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The same might also have been true of Colbert. For while the incoming Late Show host seemed to have thoroughly researched Gere’s career, even joking at one point that he read all of the actor’s People‘s “Sexiest Man Alive” cover story, he appeared baffled by Gere’s belief that everything we see is based on our own experiences and what’s in our own mind.
“There’s nothing in mind that has a mechanism to reach out [and experience an objective reality],” Gere said at one point. “All the mind can do is see itself.”
Colbert: “You are blowing my mind, Richard Gere.”
The conversation delved into the concept of what’s real and whether there’s an objective reality (spoiler alert: Gere doesn’t think there is) during the pair’s discussion of Gere’s experience playing a homeless man in New York City in his film, Time Out of Mind, which screened in Montclair later that afternoon as part of its ongoing festival run.
“I’m the same guy whether I put on a homeless haircut or homeless clothes, I’m the same guy. So I don’t know how many thousands of people here are walking by [me] as that guy and pay no attention,” Gere said. “If I had a tuxedo on and was on a red carpet it’s a totally new experience. It’s the nature of the surface of our experience anyhow that can’t be trusted. The surface is not reliable for any of us. Our eyes are lying to us.”
When Colbert asked what he meant by that, Gere went on to outline his belief that people can’t view things in a fresh way and your perception of what you see is based on the past experiences that your brain has catalogued.
“We’re only seeing our own mind. So all the prejudices, experiences, things in the catalog, we make the initial fresh event fit the category descriptions in our head,” Gere said. “We don’t have an experience of the world. We have an experience of our experiences. This is all a virtual world. The whole thing is virtual, based on our own brain.”
Colbert, picking up on the Matrix-like concept, quickly asked, “Is this the Matrix? Are you Neo? I know kung fu.”
But it turns out that Gere actually does believe something similar to that, saying that he and his son, who was also at Saturday’s event, often talk about that.
“This is totally virtual Matrix experience,” the actor said.
What is real, or at least seemed that way based on the experiences of the people in the audience at Montclair’s Wellmont Theatre, is that moms love Richard Gere.
Gere having a large contingent of fans who were somebody’s mother was a recurring theme throughout Saturday’s conversation. Montclair Film Festival executive director Tom Hall got the ball rolling when he mentioned in his introduction, “My mother would be remiss if I didn’t mention [Gere’s] entire body of work…I’m not going to.”
Colbert quickly picked up on that, joking in his opening remarks, “My grandmother would be remiss….”
The mom jokes continued to a chorus of laughs as Gere struggled with how to sit in the deep armchairs onstage. Colbert: “Is there a woman who wants to sit behind Richard? Does anyone’s mother want to come up?” As Colbert began some of his biographical questions for Gere, he noted that the actor’s middle name is “Tiffany.” When Gere explained that was his mother’s maiden name, he asked “Are there going to be a lot of questions like this?”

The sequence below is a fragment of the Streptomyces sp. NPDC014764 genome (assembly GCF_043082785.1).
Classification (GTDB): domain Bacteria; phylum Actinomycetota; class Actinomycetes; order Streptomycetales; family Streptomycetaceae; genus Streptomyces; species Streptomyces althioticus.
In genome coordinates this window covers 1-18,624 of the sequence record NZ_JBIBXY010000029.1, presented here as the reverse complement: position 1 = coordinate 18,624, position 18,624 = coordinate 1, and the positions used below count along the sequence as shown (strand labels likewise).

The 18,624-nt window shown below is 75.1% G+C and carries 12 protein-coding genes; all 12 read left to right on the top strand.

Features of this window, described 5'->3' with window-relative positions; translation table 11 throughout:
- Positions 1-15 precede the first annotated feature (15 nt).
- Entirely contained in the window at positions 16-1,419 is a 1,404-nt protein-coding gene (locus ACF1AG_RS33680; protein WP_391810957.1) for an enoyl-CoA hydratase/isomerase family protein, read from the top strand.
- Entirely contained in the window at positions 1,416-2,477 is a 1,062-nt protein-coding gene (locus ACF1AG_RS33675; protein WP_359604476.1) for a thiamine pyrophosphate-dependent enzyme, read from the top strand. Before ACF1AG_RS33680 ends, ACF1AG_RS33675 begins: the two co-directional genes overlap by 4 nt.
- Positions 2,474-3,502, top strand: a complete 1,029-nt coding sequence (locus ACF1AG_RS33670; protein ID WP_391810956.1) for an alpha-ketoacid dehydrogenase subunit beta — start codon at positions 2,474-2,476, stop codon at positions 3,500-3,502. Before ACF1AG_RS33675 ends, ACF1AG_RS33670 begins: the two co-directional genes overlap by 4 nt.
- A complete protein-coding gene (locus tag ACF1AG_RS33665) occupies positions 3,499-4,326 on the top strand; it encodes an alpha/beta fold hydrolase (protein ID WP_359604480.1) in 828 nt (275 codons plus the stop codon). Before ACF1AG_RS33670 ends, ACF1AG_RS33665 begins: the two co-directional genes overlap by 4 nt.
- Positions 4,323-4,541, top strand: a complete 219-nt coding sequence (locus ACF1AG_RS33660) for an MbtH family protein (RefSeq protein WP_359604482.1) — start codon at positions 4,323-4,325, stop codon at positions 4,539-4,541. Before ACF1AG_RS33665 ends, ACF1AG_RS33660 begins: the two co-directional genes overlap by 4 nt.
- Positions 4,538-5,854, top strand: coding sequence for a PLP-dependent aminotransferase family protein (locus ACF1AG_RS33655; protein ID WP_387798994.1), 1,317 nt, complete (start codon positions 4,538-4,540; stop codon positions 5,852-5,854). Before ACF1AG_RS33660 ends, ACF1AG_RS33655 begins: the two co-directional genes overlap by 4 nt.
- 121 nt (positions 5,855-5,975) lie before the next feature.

Later Colbert noted that while Gere is People‘s “Sexiest Man Alive emeritus,” he was on the list in 2006. “We almost shouldn’t be in the same room together,” Colbert joked. “It’s like the president and the vice president. One of us should be in a secure location, with someone’s mother.” The audience Q&A also involved a couple of fans who wanted Gere to acknowledge their mothers, who they said are big fans.
During that part of the event, Gere also said that he “would love to” do more musicals, like his role in Chicago, which he’s said he had great fun doing.
Colbert, who recently shaved off the thick, white beard he had been sporting since The Colbert Report ended, showed off his interviewing technique for another film festival audience after talking to George Lucas about his career at the Tribeca Film Festival two weeks earlier.
In addition to concepts of reality and mothers, Colbert and Gere also talked about the actor’s experience making Time Out of Mind and his views on homelessness, something Gere has discussed a few times over the past year as Time Out of Mind has screened at the Toronto, New York, Hamptons, Rome and Sarasota film festivals. The movie will finally be released by IFC Films on Sept. 11.
Gere told THR before his chat with Colbert that he was encouraged by the audience’s response to Time Out of Mind at its many festival screenings.
“People have a strong experience of it. We’re finding that people the next day have an even stronger experience, that it works on subliminal levels that I think resonate in dreams and the next day when you’re not thinking about it,” Gere said. “We’ve had a lot of people [who say] they’ll never react to people on the street in the same way again, which is obviously very satisfying for us.”
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